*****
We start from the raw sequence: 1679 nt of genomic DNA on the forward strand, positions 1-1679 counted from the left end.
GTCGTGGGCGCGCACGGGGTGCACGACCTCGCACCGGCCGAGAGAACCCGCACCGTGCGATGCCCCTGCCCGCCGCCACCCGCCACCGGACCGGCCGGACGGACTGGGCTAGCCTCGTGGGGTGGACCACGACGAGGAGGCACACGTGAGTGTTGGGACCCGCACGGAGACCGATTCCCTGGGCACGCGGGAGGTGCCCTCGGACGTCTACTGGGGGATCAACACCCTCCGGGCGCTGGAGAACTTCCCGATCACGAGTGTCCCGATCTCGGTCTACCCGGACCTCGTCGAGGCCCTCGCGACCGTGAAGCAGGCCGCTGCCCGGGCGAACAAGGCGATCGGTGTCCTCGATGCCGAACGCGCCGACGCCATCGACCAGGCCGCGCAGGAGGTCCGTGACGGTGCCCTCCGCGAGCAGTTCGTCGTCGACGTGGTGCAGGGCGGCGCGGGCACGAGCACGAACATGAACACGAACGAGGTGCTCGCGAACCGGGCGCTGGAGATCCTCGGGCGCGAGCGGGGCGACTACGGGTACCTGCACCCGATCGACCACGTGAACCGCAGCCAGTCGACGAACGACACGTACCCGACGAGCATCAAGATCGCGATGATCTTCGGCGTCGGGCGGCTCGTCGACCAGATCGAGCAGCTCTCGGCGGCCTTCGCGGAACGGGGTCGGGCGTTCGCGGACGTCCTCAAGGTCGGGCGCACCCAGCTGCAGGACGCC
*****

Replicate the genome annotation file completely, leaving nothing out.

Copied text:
We start from the raw sequence: 1679 nt of genomic DNA on the forward strand, positions 1-1679 counted from the left end.
GTCGTGGGCGCGCACGGGGTGCACGACCTCGCACCGGCCGAGAGAACCCGCACCGTGCGATGCCCCTGCCCGCCGCCACCCGCCACCGGACCGGCCGGACGGACTGGGCTAGCCTCGTGGGGTGGACCACGACGAGGAGGCACACGTGAGTGTTGGGACCCGCACGGAGACCGATTCCCTGGGCACGCGGGAGGTGCCCTCGGACGTCTACTGGGGGATCAACACCCTCCGGGCGCTGGAGAACTTCCCGATCACGAGTGTCCCGATCTCGGTCTACCCGGACCTCGTCGAGGCCCTCGCGACCGTGAAGCAGGCCGCTGCCCGGGCGAACAAGGCGATCGGTGTCCTCGATGCCGAACGCGCCGACGCCATCGACCAGGCCGCGCAGGAGGTCCGTGACGGTGCCCTCCGCGAGCAGTTCGTCGTCGACGTGGTGCAGGGCGGCGCGGGCACGAGCACGAACATGAACACGAACGAGGTGCTCGCGAACCGGGCGCTGGAGATCCTCGGGCGCGAGCGGGGCGACTACGGGTACCTGCACCCGATCGACCACGTGAACCGCAGCCAGTCGACGAACGACACGTACCCGACGAGCATCAAGATCGCGATGATCTTCGGCGTCGGGCGGCTCGTCGACCAGATCGAGCAGCTCTCGGCGGCCTTCGCGGAACGGGGTCGGGCGTTCGCGGACGTCCTCAAGGTCGGGCGCACCCAGCTGCAGGACGCC